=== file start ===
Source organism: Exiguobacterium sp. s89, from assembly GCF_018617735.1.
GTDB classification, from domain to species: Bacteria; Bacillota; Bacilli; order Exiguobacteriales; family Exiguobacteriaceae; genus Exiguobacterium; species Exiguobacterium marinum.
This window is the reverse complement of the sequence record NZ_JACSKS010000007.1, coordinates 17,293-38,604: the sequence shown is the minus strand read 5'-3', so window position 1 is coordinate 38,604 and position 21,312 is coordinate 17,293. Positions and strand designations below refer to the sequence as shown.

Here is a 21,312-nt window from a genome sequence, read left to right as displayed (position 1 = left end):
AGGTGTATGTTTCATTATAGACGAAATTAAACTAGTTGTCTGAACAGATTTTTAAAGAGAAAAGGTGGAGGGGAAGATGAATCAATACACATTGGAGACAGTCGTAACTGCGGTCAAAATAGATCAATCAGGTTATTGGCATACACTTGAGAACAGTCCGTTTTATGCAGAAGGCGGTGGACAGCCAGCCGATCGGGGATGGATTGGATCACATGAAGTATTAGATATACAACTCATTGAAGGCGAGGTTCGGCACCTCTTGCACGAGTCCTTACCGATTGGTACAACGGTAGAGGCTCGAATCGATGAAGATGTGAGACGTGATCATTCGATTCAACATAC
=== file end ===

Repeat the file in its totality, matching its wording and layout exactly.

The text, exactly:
Source organism: Exiguobacterium sp. s89, from assembly GCF_018617735.1.
GTDB classification, from domain to species: Bacteria; Bacillota; Bacilli; order Exiguobacteriales; family Exiguobacteriaceae; genus Exiguobacterium; species Exiguobacterium marinum.
This window is the reverse complement of the sequence record NZ_JACSKS010000007.1, coordinates 17,293-38,604: the sequence shown is the minus strand read 5'-3', so window position 1 is coordinate 38,604 and position 21,312 is coordinate 17,293. Positions and strand designations below refer to the sequence as shown.

Here is a 21,312-nt window from a genome sequence, read left to right as displayed (position 1 = left end):
AGGTGTATGTTTCATTATAGACGAAATTAAACTAGTTGTCTGAACAGATTTTTAAAGAGAAAAGGTGGAGGGGAAGATGAATCAATACACATTGGAGACAGTCGTAACTGCGGTCAAAATAGATCAATCAGGTTATTGGCATACACTTGAGAACAGTCCGTTTTATGCAGAAGGCGGTGGACAGCCAGCCGATCGGGGATGGATTGGATCACATGAAGTATTAGATATACAACTCATTGAAGGCGAGGTTCGGCACCTCTTGCACGAGTCCTTACCGATTGGTACAACGGTAGAGGCTCGAATCGATGAAGATGTGAGACGTGATCATTCGATTCAACATAC